Movie Review: Uncut Gems

Uncut Gems showcases Adam Sandler’s surprisingly serious role in this surreal A24 film


Fourth Estate/Billy Ferguson

I think most anyone around today knows who Adam Sandler is, whether it’s from his early days on “Saturday Night Live” or any of his cult comedy films. Sandler has always been the funny guy, making nonsensical but entertaining movies like “Grown Ups,” “Billy Madison” or “Happy Gilmore.”

We’ve only seen his more serious acting shine through a handful of times, the ones coming to mind being “Click” or “Punch-Drunk Love.” In both those movies, he shows the range of his talent in acting, but it has always been covered by the seemingly endless half-baked comedies he has taken roles in. 

“Uncut Gems” seems like Sandler’s attempt to break from his run of comedic films and show audiences that he can do more than just take a few punches for a laugh. In this movie, he delivers an extremely believable role as Howard Ratner, a con artist jeweler in New York City. 

In typical A24 fashion, “Uncut Gems” has a very indie vibe about it. The film starts off with the viewer floating through a colorful galaxy with very pretty visuals, cutting hard to Sandler by exiting out of some unmentionables. This is where we are first introduced to this supposedly-serious Sandler role. 

The directors, Benny and Josh Safdie, keep the film moving at a very fast pace. It feels as though you’re always going somewhere with Ratner, which is helped by the very fluid camera movement. In one scene, the camera runs next to Ratner while he’s trying to swindle one of his clients while also making a bet on the next basketball game.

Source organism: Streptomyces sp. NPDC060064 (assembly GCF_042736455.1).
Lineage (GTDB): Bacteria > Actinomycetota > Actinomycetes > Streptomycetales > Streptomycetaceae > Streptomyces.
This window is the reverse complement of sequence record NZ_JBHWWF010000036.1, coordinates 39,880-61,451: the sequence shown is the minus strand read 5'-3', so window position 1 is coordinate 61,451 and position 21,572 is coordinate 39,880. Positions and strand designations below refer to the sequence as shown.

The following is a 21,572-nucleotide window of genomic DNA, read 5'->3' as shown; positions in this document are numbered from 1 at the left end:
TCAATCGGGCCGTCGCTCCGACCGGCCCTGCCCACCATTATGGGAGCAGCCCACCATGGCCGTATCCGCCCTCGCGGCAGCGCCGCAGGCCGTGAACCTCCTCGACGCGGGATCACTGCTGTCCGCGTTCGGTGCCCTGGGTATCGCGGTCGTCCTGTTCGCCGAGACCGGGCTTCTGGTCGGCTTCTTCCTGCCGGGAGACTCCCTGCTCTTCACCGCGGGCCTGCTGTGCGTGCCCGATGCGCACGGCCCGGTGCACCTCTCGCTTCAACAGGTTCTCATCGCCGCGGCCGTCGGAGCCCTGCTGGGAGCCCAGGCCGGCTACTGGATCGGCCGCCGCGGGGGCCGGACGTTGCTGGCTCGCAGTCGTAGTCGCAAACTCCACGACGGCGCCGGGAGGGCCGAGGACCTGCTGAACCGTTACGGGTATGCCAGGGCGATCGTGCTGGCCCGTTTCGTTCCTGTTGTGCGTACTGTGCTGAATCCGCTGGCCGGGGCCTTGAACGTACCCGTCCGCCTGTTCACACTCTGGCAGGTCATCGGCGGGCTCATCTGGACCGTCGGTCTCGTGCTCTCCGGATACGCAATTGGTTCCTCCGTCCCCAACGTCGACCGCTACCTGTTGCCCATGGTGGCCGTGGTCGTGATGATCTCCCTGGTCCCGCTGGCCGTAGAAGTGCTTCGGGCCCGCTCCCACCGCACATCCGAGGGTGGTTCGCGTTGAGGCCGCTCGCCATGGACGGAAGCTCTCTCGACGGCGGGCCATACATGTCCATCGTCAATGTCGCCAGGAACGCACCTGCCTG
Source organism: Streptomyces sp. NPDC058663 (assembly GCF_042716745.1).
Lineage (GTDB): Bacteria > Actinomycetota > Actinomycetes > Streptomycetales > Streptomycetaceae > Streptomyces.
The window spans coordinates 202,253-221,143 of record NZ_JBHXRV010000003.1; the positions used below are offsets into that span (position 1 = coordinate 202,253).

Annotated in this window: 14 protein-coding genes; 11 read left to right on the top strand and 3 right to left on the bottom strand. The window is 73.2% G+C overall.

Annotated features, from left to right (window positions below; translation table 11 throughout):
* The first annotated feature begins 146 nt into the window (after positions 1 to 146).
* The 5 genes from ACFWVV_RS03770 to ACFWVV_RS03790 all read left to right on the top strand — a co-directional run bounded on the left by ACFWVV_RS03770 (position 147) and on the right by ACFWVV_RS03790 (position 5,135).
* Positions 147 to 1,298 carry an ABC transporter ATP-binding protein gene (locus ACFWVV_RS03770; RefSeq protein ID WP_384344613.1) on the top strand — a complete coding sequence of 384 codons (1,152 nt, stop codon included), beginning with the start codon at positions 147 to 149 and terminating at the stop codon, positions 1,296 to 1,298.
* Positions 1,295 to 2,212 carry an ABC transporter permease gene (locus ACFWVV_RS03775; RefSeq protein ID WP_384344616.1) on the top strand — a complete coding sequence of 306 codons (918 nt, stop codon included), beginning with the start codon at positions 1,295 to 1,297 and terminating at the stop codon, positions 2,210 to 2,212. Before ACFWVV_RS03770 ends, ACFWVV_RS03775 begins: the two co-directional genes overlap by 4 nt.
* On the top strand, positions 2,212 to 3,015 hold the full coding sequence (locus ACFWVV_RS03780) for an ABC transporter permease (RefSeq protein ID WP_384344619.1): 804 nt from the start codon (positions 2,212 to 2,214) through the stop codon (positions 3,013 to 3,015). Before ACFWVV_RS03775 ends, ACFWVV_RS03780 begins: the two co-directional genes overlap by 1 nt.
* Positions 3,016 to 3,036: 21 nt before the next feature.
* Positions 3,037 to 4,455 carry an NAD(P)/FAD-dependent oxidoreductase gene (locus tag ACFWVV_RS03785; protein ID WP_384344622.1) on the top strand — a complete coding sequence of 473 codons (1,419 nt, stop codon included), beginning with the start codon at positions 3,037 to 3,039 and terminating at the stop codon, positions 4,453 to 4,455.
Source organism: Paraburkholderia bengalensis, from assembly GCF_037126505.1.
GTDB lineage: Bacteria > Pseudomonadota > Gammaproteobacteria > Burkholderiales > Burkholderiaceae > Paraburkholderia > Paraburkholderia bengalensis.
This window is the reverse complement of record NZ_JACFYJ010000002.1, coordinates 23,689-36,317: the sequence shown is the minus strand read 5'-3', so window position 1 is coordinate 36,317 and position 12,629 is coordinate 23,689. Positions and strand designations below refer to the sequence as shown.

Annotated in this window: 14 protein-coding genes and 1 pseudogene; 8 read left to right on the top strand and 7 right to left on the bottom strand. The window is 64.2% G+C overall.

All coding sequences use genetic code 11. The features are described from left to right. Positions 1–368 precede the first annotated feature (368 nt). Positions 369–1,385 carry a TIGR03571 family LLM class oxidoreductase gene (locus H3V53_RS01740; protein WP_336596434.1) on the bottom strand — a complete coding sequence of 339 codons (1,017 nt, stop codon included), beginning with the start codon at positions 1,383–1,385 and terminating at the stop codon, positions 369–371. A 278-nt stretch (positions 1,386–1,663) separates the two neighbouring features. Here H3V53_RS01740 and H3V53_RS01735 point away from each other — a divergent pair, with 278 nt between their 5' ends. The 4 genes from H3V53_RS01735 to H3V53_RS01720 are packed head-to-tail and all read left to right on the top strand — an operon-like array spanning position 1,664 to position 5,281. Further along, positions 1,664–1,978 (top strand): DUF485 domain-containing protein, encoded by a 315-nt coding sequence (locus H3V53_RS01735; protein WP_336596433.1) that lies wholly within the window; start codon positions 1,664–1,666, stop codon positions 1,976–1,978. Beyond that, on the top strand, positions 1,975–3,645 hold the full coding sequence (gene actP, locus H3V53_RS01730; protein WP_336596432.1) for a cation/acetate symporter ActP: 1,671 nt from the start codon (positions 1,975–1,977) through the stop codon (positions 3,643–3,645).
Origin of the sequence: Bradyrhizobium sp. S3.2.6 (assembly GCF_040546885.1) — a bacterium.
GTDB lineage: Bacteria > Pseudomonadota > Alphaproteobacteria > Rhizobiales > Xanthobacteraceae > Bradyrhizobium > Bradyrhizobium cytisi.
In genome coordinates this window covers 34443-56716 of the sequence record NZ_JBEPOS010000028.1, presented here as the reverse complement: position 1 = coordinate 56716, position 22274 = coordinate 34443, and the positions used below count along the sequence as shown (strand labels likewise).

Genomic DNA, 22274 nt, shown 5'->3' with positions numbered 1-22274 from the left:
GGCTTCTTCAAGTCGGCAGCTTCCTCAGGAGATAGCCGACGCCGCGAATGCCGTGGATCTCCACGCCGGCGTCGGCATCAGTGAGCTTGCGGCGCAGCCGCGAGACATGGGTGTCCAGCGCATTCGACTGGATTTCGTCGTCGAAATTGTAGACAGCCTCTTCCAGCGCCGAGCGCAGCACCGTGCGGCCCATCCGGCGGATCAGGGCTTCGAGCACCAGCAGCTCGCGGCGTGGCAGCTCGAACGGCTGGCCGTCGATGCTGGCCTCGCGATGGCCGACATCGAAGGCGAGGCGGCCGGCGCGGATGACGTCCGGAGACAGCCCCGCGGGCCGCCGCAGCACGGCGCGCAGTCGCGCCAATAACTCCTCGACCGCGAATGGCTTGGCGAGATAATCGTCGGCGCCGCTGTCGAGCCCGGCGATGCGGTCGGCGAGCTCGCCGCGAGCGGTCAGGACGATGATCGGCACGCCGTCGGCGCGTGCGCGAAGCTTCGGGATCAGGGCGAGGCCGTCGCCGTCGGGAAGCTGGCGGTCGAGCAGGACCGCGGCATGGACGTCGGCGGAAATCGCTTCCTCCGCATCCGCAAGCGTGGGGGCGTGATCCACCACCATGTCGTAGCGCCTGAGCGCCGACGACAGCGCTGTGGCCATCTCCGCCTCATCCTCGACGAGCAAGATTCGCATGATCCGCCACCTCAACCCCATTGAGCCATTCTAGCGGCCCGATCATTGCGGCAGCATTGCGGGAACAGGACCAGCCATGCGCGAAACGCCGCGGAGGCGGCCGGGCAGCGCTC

With all of this movement, the story feels rushed at times. While you’re focussing on one thing, the film throws you into the next scene while you’re still reeling. I found myself looking over at my friends to ask if they understood what was going on, only to meet equally confused faces. 

Despite the confusion, the roller coaster of a movie was still very fun to experience. 

Throughout, the scenes are set up very well. The tasteless fluorescent lighting inside Ratner’s sketchy jewelry store, and the nearly stroke-inducing flashing lights in the club where The Weeknd makes an appearance, all help to create powerful visuals for the audience.

Sandler’s acting completely sold the movie for me. It blended just enough of his funny side with serious tones to be perfect for his style. The cocky, charismatic and dim character he plays is just how you’d imagine a sketchy con artist in New York. 

And in some ways, the fast pace and confusing plot actually makes sense for this film. Despite only being set in the span of a short period of time, there are a lot of moving parts. 

Overall, I think Sandler delivers in his goal to star in a role that breaks from his stream of comedies. All the small nuances he creates in “Uncut Gems” push this movie to the top of the list of my favorite A24 films. All we can hope for now is that Sandler gets some recognition for this role in the shape of an acting award.